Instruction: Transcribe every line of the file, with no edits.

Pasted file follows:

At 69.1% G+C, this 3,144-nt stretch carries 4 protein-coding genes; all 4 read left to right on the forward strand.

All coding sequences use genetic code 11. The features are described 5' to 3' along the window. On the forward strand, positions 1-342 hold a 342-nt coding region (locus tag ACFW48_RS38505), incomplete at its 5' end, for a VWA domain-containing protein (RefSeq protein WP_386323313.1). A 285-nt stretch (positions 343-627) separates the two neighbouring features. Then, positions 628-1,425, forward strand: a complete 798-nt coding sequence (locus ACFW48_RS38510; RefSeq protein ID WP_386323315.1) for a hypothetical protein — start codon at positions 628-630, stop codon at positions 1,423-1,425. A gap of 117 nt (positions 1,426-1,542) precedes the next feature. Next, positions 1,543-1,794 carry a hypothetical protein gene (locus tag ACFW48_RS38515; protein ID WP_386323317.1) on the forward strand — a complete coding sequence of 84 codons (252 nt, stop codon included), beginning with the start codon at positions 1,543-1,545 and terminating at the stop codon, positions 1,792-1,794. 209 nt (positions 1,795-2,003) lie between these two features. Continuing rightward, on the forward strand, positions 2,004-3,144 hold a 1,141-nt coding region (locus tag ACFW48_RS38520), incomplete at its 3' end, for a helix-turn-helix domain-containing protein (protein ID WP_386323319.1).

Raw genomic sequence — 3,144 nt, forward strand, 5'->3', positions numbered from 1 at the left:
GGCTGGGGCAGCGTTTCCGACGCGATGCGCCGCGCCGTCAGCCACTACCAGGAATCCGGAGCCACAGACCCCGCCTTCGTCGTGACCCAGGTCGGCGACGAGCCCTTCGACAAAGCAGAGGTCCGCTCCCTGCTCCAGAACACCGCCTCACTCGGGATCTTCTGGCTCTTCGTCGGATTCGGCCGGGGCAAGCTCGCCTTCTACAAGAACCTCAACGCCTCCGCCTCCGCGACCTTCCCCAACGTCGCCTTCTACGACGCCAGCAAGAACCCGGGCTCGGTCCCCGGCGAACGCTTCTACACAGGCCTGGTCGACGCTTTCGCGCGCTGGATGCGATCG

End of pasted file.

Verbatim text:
At 69.1% G+C, this 3,144-nt stretch carries 4 protein-coding genes; all 4 read left to right on the forward strand.

All coding sequences use genetic code 11. The features are described 5' to 3' along the window. On the forward strand, positions 1-342 hold a 342-nt coding region (locus tag ACFW48_RS38505), incomplete at its 5' end, for a VWA domain-containing protein (RefSeq protein WP_386323313.1). A 285-nt stretch (positions 343-627) separates the two neighbouring features. Then, positions 628-1,425, forward strand: a complete 798-nt coding sequence (locus ACFW48_RS38510; RefSeq protein ID WP_386323315.1) for a hypothetical protein — start codon at positions 628-630, stop codon at positions 1,423-1,425. A gap of 117 nt (positions 1,426-1,542) precedes the next feature. Next, positions 1,543-1,794 carry a hypothetical protein gene (locus tag ACFW48_RS38515; protein ID WP_386323317.1) on the forward strand — a complete coding sequence of 84 codons (252 nt, stop codon included), beginning with the start codon at positions 1,543-1,545 and terminating at the stop codon, positions 1,792-1,794. 209 nt (positions 1,795-2,003) lie between these two features. Continuing rightward, on the forward strand, positions 2,004-3,144 hold a 1,141-nt coding region (locus tag ACFW48_RS38520), incomplete at its 3' end, for a helix-turn-helix domain-containing protein (protein ID WP_386323319.1).

Raw genomic sequence — 3,144 nt, forward strand, 5'->3', positions numbered from 1 at the left:
GGCTGGGGCAGCGTTTCCGACGCGATGCGCCGCGCCGTCAGCCACTACCAGGAATCCGGAGCCACAGACCCCGCCTTCGTCGTGACCCAGGTCGGCGACGAGCCCTTCGACAAAGCAGAGGTCCGCTCCCTGCTCCAGAACACCGCCTCACTCGGGATCTTCTGGCTCTTCGTCGGATTCGGCCGGGGCAAGCTCGCCTTCTACAAGAACCTCAACGCCTCCGCCTCCGCGACCTTCCCCAACGTCGCCTTCTACGACGCCAGCAAGAACCCGGGCTCGGTCCCCGGCGAACGCTTCTACACAGGCCTGGTCGACGCTTTCGCGCGCTGGATGCGATCG